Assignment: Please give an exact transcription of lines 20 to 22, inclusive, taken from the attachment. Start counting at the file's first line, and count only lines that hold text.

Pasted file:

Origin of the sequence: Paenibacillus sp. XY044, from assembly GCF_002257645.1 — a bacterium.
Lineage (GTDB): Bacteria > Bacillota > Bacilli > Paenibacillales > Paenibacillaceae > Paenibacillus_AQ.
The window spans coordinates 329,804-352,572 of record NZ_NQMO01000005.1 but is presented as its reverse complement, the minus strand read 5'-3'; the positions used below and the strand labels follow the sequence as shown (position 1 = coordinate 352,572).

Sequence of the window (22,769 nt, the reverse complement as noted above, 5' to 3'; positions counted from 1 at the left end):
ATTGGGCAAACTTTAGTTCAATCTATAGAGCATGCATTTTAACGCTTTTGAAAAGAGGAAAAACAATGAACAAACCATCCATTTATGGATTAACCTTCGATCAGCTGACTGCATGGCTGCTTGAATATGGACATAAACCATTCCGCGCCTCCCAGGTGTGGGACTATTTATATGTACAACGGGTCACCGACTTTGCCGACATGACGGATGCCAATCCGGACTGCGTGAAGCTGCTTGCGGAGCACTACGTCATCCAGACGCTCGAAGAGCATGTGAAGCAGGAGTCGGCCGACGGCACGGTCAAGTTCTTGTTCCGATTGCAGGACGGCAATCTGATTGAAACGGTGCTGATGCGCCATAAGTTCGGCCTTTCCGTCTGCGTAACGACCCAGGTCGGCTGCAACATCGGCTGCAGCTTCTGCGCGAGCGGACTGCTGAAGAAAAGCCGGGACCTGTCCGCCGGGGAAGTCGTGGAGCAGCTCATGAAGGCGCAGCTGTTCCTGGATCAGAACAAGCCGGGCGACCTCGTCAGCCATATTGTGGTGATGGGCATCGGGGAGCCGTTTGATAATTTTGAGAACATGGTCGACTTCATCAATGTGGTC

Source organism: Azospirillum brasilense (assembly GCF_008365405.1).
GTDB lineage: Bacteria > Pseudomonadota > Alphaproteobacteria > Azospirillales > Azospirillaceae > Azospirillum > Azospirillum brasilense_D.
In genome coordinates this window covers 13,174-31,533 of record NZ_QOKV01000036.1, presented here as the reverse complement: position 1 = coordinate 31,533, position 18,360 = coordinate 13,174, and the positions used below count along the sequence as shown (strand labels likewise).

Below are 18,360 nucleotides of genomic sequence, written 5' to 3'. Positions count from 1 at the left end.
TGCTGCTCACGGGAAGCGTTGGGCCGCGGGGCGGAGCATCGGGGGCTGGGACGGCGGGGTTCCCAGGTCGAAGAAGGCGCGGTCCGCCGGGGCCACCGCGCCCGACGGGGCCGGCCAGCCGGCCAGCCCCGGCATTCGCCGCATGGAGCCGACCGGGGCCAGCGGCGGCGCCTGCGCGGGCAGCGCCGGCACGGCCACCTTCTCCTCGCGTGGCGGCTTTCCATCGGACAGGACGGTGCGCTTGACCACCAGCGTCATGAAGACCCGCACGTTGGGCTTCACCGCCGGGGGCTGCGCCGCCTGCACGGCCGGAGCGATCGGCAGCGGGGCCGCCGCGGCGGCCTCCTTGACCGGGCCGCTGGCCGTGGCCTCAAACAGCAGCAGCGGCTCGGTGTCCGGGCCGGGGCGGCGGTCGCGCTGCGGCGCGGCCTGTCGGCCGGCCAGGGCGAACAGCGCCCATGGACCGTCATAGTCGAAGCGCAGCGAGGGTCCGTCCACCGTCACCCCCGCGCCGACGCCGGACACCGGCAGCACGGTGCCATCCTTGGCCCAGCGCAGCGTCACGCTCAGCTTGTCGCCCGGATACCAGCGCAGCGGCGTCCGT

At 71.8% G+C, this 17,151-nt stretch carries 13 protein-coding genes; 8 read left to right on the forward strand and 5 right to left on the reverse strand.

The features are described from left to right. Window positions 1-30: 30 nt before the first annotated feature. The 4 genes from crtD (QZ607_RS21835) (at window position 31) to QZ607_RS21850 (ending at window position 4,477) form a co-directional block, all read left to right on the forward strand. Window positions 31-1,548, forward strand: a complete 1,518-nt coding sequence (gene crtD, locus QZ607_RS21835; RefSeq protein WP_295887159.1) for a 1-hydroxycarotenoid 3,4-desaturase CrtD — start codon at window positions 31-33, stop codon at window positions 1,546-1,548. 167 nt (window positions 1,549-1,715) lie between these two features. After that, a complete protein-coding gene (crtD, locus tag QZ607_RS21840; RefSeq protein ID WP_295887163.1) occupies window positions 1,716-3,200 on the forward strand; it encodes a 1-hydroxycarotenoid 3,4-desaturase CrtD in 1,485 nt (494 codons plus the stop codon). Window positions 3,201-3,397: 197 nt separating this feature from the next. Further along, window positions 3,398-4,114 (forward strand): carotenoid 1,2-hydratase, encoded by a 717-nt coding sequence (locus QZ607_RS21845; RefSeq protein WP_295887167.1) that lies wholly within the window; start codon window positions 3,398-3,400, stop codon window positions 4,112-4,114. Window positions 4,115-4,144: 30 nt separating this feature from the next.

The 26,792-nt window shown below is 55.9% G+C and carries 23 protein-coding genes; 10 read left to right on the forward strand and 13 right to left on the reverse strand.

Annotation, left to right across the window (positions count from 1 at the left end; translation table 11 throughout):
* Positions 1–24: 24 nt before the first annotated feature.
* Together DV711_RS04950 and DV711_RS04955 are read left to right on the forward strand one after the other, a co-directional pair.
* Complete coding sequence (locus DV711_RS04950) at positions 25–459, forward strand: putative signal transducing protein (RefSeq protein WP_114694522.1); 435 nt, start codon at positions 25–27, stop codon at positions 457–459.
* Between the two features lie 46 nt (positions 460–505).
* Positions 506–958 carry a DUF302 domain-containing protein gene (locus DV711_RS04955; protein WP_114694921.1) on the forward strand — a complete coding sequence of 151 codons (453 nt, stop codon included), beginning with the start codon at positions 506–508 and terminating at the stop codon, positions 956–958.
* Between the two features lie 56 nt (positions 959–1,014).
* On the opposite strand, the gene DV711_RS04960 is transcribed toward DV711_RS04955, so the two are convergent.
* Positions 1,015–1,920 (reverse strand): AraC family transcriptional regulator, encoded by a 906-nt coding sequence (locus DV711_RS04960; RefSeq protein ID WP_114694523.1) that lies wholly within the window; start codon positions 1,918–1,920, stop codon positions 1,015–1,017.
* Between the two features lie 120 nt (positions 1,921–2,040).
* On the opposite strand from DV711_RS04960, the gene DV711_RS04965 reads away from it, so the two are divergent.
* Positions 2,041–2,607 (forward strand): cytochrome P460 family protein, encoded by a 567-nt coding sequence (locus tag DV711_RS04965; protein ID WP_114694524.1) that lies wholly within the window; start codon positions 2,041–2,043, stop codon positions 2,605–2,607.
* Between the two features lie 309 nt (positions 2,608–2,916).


* Between the two features lie 56 nt (positions 959–1,014).
* On the opposite strand, the gene DV711_RS04960 is transcribed toward DV711_RS04955, so the two are convergent.
* Positions 1,015–1,920 (reverse strand): AraC family transcriptional regulator, encoded by a 906-nt coding sequence (locus DV711_RS04960; RefSeq protein ID WP_114694523.1) that lies wholly within the window; start codon positions 1,918–1,920, stop codon positions 1,015–1,017.